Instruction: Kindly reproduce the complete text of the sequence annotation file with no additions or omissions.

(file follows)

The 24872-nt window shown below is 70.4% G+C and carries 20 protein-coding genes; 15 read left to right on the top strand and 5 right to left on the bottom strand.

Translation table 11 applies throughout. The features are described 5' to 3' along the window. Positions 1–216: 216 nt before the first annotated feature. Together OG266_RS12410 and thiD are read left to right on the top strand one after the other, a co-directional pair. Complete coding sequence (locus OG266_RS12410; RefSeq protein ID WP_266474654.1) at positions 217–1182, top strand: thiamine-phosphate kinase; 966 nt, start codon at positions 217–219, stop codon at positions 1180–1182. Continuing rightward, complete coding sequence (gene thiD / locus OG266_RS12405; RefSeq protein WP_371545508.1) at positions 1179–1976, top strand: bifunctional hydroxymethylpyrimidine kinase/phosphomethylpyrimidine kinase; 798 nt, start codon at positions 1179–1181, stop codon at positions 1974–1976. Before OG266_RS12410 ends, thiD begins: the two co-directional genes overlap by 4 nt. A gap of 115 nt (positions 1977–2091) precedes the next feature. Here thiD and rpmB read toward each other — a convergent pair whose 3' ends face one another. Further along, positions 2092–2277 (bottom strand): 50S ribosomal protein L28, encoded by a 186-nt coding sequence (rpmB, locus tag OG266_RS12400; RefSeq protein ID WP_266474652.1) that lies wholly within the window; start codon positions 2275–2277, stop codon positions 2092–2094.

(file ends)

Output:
The 24872-nt window shown below is 70.4% G+C and carries 20 protein-coding genes; 15 read left to right on the top strand and 5 right to left on the bottom strand.

Translation table 11 applies throughout. The features are described 5' to 3' along the window. Positions 1–216: 216 nt before the first annotated feature. Together OG266_RS12410 and thiD are read left to right on the top strand one after the other, a co-directional pair. Complete coding sequence (locus OG266_RS12410; RefSeq protein ID WP_266474654.1) at positions 217–1182, top strand: thiamine-phosphate kinase; 966 nt, start codon at positions 217–219, stop codon at positions 1180–1182. Continuing rightward, complete coding sequence (gene thiD / locus OG266_RS12405; RefSeq protein WP_371545508.1) at positions 1179–1976, top strand: bifunctional hydroxymethylpyrimidine kinase/phosphomethylpyrimidine kinase; 798 nt, start codon at positions 1179–1181, stop codon at positions 1974–1976. Before OG266_RS12410 ends, thiD begins: the two co-directional genes overlap by 4 nt. A gap of 115 nt (positions 1977–2091) precedes the next feature. Here thiD and rpmB read toward each other — a convergent pair whose 3' ends face one another. Further along, positions 2092–2277 (bottom strand): 50S ribosomal protein L28, encoded by a 186-nt coding sequence (rpmB, locus tag OG266_RS12400; RefSeq protein ID WP_266474652.1) that lies wholly within the window; start codon positions 2275–2277, stop codon positions 2092–2094.